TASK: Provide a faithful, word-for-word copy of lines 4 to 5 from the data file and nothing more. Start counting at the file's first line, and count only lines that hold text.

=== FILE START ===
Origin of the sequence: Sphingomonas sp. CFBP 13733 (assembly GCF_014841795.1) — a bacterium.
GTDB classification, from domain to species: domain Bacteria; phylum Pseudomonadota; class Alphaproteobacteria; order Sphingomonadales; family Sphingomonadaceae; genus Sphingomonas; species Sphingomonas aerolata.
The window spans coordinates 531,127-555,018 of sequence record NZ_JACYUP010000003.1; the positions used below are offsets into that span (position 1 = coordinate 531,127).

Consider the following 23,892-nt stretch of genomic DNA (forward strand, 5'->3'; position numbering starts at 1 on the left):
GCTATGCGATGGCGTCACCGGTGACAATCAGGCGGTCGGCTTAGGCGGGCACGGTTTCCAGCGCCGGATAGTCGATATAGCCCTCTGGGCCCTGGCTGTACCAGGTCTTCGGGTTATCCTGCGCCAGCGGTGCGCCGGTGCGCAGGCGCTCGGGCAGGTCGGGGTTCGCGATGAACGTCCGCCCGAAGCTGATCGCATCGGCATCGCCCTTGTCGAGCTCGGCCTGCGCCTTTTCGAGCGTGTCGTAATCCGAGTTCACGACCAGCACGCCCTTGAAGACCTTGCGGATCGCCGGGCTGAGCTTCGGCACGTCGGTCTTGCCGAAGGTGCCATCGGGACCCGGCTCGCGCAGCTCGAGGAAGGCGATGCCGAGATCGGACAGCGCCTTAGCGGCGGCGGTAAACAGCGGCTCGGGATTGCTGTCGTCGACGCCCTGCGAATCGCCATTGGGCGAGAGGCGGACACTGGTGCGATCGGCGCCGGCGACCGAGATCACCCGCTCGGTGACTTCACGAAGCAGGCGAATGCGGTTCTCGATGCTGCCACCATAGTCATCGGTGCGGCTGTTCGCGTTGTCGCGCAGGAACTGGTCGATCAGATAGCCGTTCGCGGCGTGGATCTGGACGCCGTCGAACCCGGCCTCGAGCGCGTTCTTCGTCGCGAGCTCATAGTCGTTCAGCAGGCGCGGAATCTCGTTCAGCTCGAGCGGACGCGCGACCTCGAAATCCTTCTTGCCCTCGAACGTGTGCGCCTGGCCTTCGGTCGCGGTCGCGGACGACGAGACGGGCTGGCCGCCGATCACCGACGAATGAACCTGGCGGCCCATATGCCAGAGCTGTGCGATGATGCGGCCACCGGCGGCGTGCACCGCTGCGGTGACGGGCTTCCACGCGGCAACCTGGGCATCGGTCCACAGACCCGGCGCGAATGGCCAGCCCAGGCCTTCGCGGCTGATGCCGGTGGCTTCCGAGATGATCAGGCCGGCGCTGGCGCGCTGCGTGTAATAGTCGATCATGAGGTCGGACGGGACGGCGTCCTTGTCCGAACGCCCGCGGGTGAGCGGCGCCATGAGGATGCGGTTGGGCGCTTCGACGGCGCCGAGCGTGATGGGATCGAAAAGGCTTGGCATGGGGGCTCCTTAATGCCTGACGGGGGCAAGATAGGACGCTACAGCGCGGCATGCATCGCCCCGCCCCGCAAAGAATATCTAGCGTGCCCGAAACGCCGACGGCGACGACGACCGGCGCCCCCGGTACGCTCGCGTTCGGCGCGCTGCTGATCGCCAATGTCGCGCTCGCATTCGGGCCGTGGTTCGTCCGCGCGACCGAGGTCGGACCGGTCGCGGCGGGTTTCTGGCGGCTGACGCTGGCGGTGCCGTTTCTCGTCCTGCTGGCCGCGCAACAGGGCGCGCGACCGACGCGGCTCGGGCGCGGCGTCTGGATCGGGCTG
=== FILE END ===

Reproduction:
Consider the following 23,892-nt stretch of genomic DNA (forward strand, 5'->3'; position numbering starts at 1 on the left):
GCTATGCGATGGCGTCACCGGTGACAATCAGGCGGTCGGCTTAGGCGGGCACGGTTTCCAGCGCCGGATAGTCGATATAGCCCTCTGGGCCCTGGCTGTACCAGGTCTTCGGGTTATCCTGCGCCAGCGGTGCGCCGGTGCGCAGGCGCTCGGGCAGGTCGGGGTTCGCGATGAACGTCCGCCCGAAGCTGATCGCATCGGCATCGCCCTTGTCGAGCTCGGCCTGCGCCTTTTCGAGCGTGTCGTAATCCGAGTTCACGACCAGCACGCCCTTGAAGACCTTGCGGATCGCCGGGCTGAGCTTCGGCACGTCGGTCTTGCCGAAGGTGCCATCGGGACCCGGCTCGCGCAGCTCGAGGAAGGCGATGCCGAGATCGGACAGCGCCTTAGCGGCGGCGGTAAACAGCGGCTCGGGATTGCTGTCGTCGACGCCCTGCGAATCGCCATTGGGCGAGAGGCGGACACTGGTGCGATCGGCGCCGGCGACCGAGATCACCCGCTCGGTGACTTCACGAAGCAGGCGAATGCGGTTCTCGATGCTGCCACCATAGTCATCGGTGCGGCTGTTCGCGTTGTCGCGCAGGAACTGGTCGATCAGATAGCCGTTCGCGGCGTGGATCTGGACGCCGTCGAACCCGGCCTCGAGCGCGTTCTTCGTCGCGAGCTCATAGTCGTTCAGCAGGCGCGGAATCTCGTTCAGCTCGAGCGGACGCGCGACCTCGAAATCCTTCTTGCCCTCGAACGTGTGCGCCTGGCCTTCGGTCGCGGTCGCGGACGACGAGACGGGCTGGCCGCCGATCACCGACGAATGAACCTGGCGGCCCATATGCCAGAGCTGTGCGATGATGCGGCCACCGGCGGCGTGCACCGCTGCGGTGACGGGCTTCCACGCGGCAACCTGGGCATCGGTCCACAGACCCGGCGCGAATGGCCAGCCCAGGCCTTCGCGGCTGATGCCGGTGGCTTCCGAGATGATCAGGCCGGCGCTGGCGCGCTGCGTGTAATAGTCGATCATGAGGTCGGACGGGACGGCGTCCTTGTCCGAACGCCCGCGGGTGAGCGGCGCCATGAGGATGCGGTTGGGCGCTTCGACGGCGCCGAGCGTGATGGGATCGAAAAGGCTTGGCATGGGGGCTCCTTAATGCCTGACGGGGGCAAGATAGGACGCTACAGCGCGGCATGCATCGCCCCGCCCCGCAAAGAATATCTAGCGTGCCCGAAACGCCGACGGCGACGACGACCGGCGCCCCCGGTACGCTCGCGTTCGGCGCGCTGCTGATCGCCAATGTCGCGCTCGCATTCGGGCCGTGGTTCGTCCGCGCGACCGAGGTCGGACCGGTCGCGGCGGGTTTCTGGCGGCTGACGCTGGCGGTGCCGTTTCTCGTCCTGCTGGCCGCGCAACAGGGCGCGCGACCGACGCGGCTCGGGCGCGGCGTCTGGATCGGGCTG